By Anne Perry
Random House Publishing Group
"Tears don't remove bullets or splint broken limbs."
So says tough Victorian-era English nurse Hester Latterly, a veteran of Florence Nightingale's legendary wartime cadre in the Crimea. Latterly, frustrated in her efforts to reform the antiquated hospital systems she finds back home, pursues private nursing. She also becomes the sidekick of detective William Monk, the hero of some 15 mystery novels by Anne Perry. In this 1994 entry in the series, Latterly finds herself on trial for the murder of Mary Farraline, an elderly Scottish matriarch Latterly was hired to accompany on a train journey. The prosecution claims Latterly gave Farraline an overdose of heart medication so she could steal a valuable brooch from the wealthy widow. As Monk and lawyer Oliver Rathbone work desperately to save Latterly from the gallows, Perry introduces significant detail about the great transition in nursing in the Nightingale era--not least by having the formidable icon herself appear as a character witness at Latterly's trial.
"Sins of the Wolf" generally conveys that at least some nurses were intelligent women who saved lives using real skill. It makes clear that the work required great strength, and it shows nurses as aggressive reformers trying to shake up poor health systems. Parts of the book do tend to suggest that nursing itself was not intellectually challenging, and that nurses were especially impressive to the extent they acted as battlefield surgeons, which plays into the "you're so smart you could be a physician" mindset. Even so, the book presents mid-19th Century nursing as a progressive force in public health, and a focal point in the early struggle for professional equality for women.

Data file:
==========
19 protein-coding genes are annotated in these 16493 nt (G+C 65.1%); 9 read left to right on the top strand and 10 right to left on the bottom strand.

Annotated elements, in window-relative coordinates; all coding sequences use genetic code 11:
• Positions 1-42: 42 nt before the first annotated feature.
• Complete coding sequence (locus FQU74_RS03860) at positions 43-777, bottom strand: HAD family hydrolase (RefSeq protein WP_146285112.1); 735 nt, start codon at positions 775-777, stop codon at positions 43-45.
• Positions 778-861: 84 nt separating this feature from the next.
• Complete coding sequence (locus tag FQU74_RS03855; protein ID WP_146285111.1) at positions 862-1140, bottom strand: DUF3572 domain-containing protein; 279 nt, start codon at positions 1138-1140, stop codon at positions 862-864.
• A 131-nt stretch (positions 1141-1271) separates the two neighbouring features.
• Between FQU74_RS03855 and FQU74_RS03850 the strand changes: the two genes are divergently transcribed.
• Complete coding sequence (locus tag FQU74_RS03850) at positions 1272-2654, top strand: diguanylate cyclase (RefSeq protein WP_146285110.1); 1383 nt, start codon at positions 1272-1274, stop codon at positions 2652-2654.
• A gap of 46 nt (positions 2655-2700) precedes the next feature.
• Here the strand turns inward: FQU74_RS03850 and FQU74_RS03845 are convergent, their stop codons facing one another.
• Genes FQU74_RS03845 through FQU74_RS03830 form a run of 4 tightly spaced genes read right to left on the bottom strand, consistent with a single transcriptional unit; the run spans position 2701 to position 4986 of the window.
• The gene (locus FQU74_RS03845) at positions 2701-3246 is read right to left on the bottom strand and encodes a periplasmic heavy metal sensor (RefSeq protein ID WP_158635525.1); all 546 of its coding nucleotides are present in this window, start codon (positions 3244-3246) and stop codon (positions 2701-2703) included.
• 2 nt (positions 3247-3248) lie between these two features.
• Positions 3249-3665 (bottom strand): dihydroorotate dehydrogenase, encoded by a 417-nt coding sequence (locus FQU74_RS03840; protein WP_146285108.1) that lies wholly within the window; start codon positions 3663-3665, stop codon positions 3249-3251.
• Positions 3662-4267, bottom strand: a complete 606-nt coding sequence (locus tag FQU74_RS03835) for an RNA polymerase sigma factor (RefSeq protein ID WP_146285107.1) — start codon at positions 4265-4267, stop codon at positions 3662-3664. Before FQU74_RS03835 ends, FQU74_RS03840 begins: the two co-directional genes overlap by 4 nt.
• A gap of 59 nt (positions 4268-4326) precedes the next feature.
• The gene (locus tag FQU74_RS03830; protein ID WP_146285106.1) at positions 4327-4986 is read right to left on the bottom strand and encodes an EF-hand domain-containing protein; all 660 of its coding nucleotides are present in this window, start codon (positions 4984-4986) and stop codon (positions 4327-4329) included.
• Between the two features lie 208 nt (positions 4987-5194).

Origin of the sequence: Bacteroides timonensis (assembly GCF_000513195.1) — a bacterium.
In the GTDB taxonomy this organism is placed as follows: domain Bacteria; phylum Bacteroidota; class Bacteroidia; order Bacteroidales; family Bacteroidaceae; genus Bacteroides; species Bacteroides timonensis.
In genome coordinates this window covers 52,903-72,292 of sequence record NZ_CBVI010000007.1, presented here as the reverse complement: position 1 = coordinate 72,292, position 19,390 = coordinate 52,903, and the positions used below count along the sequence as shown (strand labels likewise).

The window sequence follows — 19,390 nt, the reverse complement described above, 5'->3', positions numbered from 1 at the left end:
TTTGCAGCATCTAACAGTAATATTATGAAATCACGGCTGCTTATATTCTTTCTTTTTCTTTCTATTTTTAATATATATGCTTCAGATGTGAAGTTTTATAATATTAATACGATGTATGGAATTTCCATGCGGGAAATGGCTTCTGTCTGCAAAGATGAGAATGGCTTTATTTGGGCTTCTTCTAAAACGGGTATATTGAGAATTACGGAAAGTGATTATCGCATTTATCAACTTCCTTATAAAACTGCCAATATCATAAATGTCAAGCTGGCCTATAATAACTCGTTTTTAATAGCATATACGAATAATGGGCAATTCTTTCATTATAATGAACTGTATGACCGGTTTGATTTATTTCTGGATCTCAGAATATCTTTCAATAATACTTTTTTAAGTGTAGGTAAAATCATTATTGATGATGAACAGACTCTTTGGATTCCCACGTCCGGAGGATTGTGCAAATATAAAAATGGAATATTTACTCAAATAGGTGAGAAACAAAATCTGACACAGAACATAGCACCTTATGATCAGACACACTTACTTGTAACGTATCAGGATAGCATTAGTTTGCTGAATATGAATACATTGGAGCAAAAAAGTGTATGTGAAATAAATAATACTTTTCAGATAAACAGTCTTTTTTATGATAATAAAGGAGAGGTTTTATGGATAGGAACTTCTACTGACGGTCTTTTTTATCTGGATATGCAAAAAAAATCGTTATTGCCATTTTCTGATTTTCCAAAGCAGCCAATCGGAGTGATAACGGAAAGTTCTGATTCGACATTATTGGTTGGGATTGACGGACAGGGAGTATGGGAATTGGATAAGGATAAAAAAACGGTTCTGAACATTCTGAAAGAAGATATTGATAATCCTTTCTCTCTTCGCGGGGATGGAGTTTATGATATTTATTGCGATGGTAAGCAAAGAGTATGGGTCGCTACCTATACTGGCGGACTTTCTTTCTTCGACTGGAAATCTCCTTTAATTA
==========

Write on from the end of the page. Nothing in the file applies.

William Monk is an abrasive, ruthless seeker of truth, a victim of amnesia who, at the time of this novel, has been reduced from his former police position to a somewhat hand-to-mouth existence as a private detective. Latterly has helped him in prior cases, at times going undercover, to prevent miscarriages of justice. The couple often engage in heated debate, and seem to really get under each other's skin. (Spoiler alert! Skip to next paragraph to avoid it!) Despite or because of this constant conflict, in a later novel the sparring investigative couple marry.
"Sins of the Wolf" is well-written and compelling, with some strong characters and dialogue, and persuasive insights into human nature. Perry offers convincing period detail, from the upper reaches of Edinburgh society to Latterly's neighbors in the prison where she awaits trial. Indeed, Perry has a keen sense of the era's disparities of wealth and power, especially where gender is concerned. The book features strong women pushing their patriarchal society toward a recognition that they can excel in professional settings. Latterly and Nightingale may be the main examples, but the prominent Scottish family Mary Farraline headed includes women who pursue outside-the-home projects that are extraordinary for their time. Farraline herself is a woman of considerable power, intellect, and wisdom.
It's true that Latterly and Monk may be a bit too pure in their ideals. A few of the more inventive plot twists strain credulity. There is some telling where showing would do. We get that Monk is clever and committed to justice, but also ruthless and arrogant, so characters need not say and think that over and over. And Perry tends to identify her main male characters by surname ("Monk"), but her female ones by given name ("Hester"). Even Nightingale is "Florence." This subtly undercuts the novel's gender themes.
Nursing appears as a profession in transition. Perry shows that the public has traditionally seen nursing as being populated by disreputable women. At one point, Latterly wonders if her Scottish lawyer, James Argyll, expected her to be "a drunkard, or a slut, or an ignorant woman who could find no better employment than emptying slops or winding bandages." However, the profession has become "almost respectable" because of the growing understanding of its vital, substantive role in the care of the sick, especially soldiers in extremis. Nightingale and her nurses are central to this transition. Indeed, the book suggests that Nightingale has become second in British esteem only to the Queen herself. Somewhat ironically, the book depicts virtually no clinical nursing. However, there are statements that it requires skill and mental strength, with some specific examples of what nurses do.